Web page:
The American League rookie of the year race is already showing signs it could be a memorable contest.
Chicago White Sox slugger Jose Abreu leads the league in home runs and RBIs, and he might not even be the front-runner. Masahiro Tanaka has been just what the New York Yankees were hoping for when they signed the Japanese right-hander in the offseason. He’s 6-0 with a 2.17 ERA entering Tuesday night’s start at Wrigley Field against the Chicago Cubs.
Abreu went on the disabled list over the weekend with an ankle injury, so he’ll need to return to health to keep up his impressive production.
The 27-year-old Abreu would be among the oldest rookie of the year winners if he ends up with the award, and Tanaka turns 26 in November. Both had experience — in Cuba and Japan — before making their major league debuts this season.
Although it may seem odd to compare older players like Abreu and Tanaka with some of the game’s other top rookies, that precedent was established a while ago in the award voting.
Ichiro Suzuki turned 28 in 2001, the year he swept the AL MVP and rookie of the year awards after coming over from Japan. A player arriving from overseas may sometimes be in his prime, age-wise, but he still faces challenges of his own.
“The U.S. players that are playing in the minors, they have a better understanding of what the major leagues are going to be like because they see them on TV, they’ve been around,” Suzuki said through a translator. “When you’re coming from another place, you don’t know about the major leagues as much. You can look at it that way, too. Sure people have done well in other places and come here. It’s the first time that you actually play in the big leagues, so maybe that’s something people may not think about.”
The first rookie of the year, Jackie Robinson, was 28 when he won the award the year he broke baseball’s color barrier. The oldest winner, according to STATS, was 32-year-old Sam Jethroe in 1950.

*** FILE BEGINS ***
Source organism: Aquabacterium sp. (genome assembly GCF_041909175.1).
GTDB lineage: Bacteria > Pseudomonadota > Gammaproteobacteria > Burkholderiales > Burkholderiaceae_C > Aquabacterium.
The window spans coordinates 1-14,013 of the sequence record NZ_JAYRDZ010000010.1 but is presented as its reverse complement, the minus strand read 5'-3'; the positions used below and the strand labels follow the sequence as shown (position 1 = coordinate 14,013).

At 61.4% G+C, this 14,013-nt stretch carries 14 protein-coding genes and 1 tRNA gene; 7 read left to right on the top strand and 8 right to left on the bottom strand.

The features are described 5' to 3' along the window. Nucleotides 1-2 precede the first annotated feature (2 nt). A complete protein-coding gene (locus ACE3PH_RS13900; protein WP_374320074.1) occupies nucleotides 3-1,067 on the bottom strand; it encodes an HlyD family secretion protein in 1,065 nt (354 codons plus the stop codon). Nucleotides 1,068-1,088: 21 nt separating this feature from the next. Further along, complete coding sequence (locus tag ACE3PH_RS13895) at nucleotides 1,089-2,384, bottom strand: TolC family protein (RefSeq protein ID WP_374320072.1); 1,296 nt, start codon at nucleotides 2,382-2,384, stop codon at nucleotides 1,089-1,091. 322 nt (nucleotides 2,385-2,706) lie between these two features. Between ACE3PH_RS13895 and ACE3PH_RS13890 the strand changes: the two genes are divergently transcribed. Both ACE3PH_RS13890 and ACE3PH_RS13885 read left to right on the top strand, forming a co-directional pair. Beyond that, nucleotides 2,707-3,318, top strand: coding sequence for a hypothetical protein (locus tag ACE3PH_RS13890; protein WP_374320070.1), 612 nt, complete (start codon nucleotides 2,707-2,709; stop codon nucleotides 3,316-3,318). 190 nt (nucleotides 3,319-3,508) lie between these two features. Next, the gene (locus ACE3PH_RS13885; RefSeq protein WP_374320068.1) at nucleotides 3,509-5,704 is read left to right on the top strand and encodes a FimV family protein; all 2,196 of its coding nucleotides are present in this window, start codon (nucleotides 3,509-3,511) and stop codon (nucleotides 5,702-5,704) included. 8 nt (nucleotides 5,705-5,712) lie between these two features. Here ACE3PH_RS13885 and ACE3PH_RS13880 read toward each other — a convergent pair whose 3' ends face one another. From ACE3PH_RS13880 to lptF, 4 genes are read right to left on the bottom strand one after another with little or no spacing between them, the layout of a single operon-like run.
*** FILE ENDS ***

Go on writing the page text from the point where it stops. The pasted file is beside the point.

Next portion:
Here are five things to watch around the majors this week:
FIELDER RETURNS? Detroit hosts Texas for a four-game series starting Thursday, which was supposed to be Prince Fielder’s return to Motown after the Tigers traded him to the Rangers for Ian Kinsler in the offseason. But Fielder’s consecutive games streak ended Saturday at 547 because of a stiff neck, and it remains to be seen how soon he’ll be back.
ON A ROLL: Cincinnati right-hander Johnny Cueto has gone at least seven innings in every start this season, and he has yet to allow more than two runs in a game. He’ll take the mound Tuesday night in Washington against Doug Fister and the Nationals.
MOVING ON: Jose Fernandez’s elbow injury was a jolt for the Marlins, but he’s not Miami’s only promising young pitcher. Anthony DeSclafani, the organization’s minor league pitcher of the year last season, allowed two runs in six innings in his major league debut against the Los Angeles Dodgers on Wednesday. He’s scheduled to start again Tuesday night against Philadelphia.
SLIPPING: After charming Pittsburgh with its run to the playoffs in 2013, the Pirates are seven games under .500. Pittsburgh’s starters are 5-19, and the bullpen has blown 10 saves. The Pirates host Baltimore and Washington this week.
BIG SERIES: The San Francisco Giants lead the NL West by three games over Colorado and by five over the high-priced Los Angeles Dodgers. The Giants will try to extend that margin when they head to Colorado for a three-game series with the Rockies that begins Tuesday night. Madison Bumgarner starts the opener for San Francisco.
STAT OF THE WEEK
Detroit won its 11th straight road game Sunday night when the Tigers finished off a three-game sweep of the Boston Red Sox at Fenway Park. American League teams are only 161-165 at home this season.
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